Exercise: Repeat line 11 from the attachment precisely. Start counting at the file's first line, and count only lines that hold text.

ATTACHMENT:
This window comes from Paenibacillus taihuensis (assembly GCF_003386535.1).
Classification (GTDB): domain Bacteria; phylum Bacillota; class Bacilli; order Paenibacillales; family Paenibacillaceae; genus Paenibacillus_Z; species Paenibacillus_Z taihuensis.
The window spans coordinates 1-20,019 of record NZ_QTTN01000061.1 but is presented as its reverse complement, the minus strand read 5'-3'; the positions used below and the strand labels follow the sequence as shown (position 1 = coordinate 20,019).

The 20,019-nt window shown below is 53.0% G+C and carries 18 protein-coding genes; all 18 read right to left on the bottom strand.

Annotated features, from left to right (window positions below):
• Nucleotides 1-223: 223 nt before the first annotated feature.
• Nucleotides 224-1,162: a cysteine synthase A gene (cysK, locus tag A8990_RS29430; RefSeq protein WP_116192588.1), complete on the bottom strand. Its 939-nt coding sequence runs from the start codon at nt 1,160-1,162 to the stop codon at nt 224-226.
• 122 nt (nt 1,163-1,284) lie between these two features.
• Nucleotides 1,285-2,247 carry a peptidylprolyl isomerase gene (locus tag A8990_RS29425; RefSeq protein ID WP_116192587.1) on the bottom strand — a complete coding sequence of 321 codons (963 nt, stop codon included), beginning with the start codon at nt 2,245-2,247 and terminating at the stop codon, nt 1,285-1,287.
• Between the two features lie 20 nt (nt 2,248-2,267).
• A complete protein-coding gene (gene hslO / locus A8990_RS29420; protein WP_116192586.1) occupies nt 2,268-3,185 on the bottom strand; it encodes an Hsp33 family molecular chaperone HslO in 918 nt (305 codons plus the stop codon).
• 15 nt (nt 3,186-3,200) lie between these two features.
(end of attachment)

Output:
• A complete protein-coding gene (gene hslO / locus A8990_RS29420; protein WP_116192586.1) occupies nt 2,268-3,185 on the bottom strand; it encodes an Hsp33 family molecular chaperone HslO in 918 nt (305 codons plus the stop codon).